Stressor-provoked anxiety, plasma corticosterone, and variations of brain monoamine turnover are influenced by genetic factors, but may also be moderated by early life experiences. To evaluate the contribution of maternal influences, behavioral and neurochemical stress responses were assessed in strains of mice that were either stressor-reactive or -resilient (BALB/cByJ and C57BL/6ByJ, respectively) as well as in their reciprocal F1 hybrids. BALB/cByJ mice demonstrated poorer maternal behaviors than did C57BL/6ByJ dams, irrespective of the pups being raised (inbred or F1 hybrids). The BALB/cByJ mice appeared more anxious than C57BL/6ByJ mice, exhibiting greater reluctance to step-down from a platform and a greater startle response. Although the F1 behavior generally resembled that of the C57BL/6ByJ parent strain, in the step-down test the influence of maternal factors were initially evident among the F1 mice (particularly males) with a BALB/cByJ dam. However, over trials the C57BL/6ByJ-like behavior came to predominate. BALB/cByJ mice also exhibited greater plasma corticosterone elevations, 5-HT utilization in the central amygdala (CeA), and greater NE turnover in the paraventricular nucleus of the hypothalamus (PVN). Interestingly, among the F1's corticosterone and 5-HIAA in the CeA resembled that of the BALB/cByJ parent strain, whereas MHPG accumulation in the PVN was more like that of C57BL/6ByJ mice. It seems that, to some extent, maternal factors influenced anxiety responses in the hybrids, but did not influence the corticosterone or the monoamine variations. The inheritance profiles suggest that anxiety was unrelated to either the corticosterone or monoamine changes.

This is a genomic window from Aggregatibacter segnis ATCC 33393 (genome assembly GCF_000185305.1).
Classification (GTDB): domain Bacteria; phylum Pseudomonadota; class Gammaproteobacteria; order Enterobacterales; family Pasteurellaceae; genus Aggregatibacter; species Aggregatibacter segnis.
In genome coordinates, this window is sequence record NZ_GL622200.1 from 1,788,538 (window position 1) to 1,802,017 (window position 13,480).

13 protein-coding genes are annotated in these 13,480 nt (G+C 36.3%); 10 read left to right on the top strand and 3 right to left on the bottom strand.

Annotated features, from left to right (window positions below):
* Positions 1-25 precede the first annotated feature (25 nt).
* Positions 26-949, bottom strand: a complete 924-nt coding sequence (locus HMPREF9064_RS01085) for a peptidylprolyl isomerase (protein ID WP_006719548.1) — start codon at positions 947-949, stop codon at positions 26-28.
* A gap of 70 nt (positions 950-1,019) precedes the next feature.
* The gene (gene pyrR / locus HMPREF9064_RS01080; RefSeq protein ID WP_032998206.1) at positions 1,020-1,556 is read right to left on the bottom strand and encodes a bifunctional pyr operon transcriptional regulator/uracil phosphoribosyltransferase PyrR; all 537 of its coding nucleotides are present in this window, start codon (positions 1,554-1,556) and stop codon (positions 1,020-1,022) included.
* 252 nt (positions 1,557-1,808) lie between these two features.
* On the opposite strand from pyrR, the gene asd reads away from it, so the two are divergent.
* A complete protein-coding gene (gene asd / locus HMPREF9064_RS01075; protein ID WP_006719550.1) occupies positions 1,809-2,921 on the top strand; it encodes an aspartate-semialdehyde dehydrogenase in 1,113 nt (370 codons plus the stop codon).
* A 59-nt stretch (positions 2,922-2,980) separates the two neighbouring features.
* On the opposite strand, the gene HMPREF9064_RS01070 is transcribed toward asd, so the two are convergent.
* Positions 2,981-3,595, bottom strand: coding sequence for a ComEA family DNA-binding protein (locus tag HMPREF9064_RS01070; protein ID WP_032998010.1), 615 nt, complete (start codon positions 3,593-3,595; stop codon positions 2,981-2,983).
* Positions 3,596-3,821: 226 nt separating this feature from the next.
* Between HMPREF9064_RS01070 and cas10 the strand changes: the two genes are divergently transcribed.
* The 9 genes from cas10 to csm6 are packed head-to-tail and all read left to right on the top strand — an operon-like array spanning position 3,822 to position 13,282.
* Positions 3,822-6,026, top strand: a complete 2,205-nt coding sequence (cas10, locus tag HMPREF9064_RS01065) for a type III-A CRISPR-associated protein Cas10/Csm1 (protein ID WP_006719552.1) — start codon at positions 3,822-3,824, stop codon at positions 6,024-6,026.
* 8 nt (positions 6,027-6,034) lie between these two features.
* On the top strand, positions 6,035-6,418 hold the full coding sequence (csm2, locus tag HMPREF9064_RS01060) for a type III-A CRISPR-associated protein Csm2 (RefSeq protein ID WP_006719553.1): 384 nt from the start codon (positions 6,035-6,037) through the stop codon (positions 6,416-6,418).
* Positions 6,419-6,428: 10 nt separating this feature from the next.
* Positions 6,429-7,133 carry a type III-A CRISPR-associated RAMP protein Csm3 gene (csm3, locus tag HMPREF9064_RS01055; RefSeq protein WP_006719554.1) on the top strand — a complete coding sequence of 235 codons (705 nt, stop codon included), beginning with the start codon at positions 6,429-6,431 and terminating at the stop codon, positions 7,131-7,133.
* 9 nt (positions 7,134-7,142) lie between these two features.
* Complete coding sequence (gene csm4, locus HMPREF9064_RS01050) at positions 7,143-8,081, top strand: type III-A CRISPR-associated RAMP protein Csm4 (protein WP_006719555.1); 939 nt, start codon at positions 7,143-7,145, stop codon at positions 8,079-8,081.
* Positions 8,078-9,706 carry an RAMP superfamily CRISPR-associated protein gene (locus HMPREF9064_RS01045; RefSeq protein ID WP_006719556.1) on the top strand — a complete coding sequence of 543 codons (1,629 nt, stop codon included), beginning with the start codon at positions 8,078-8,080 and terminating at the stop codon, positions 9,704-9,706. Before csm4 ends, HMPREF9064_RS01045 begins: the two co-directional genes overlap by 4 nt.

Additional Metadata
Keywords Anxiety, Corticosterone, Genetic, Maternal factors, Monoamine, Stress
Persistent URL
Journal Behavioural Brain Research
Roy, V., Merali, Z., Poulter, M.O., & Anisman, H. (2007). Anxiety responses, plasma corticosterone and central monoamine variations elicited by stressors in reactive and nonreactive mice and their reciprocal F1 hybrids. Behavioural Brain Research, 185(1), 49–58. doi:10.1016/j.bbr.2007.07.008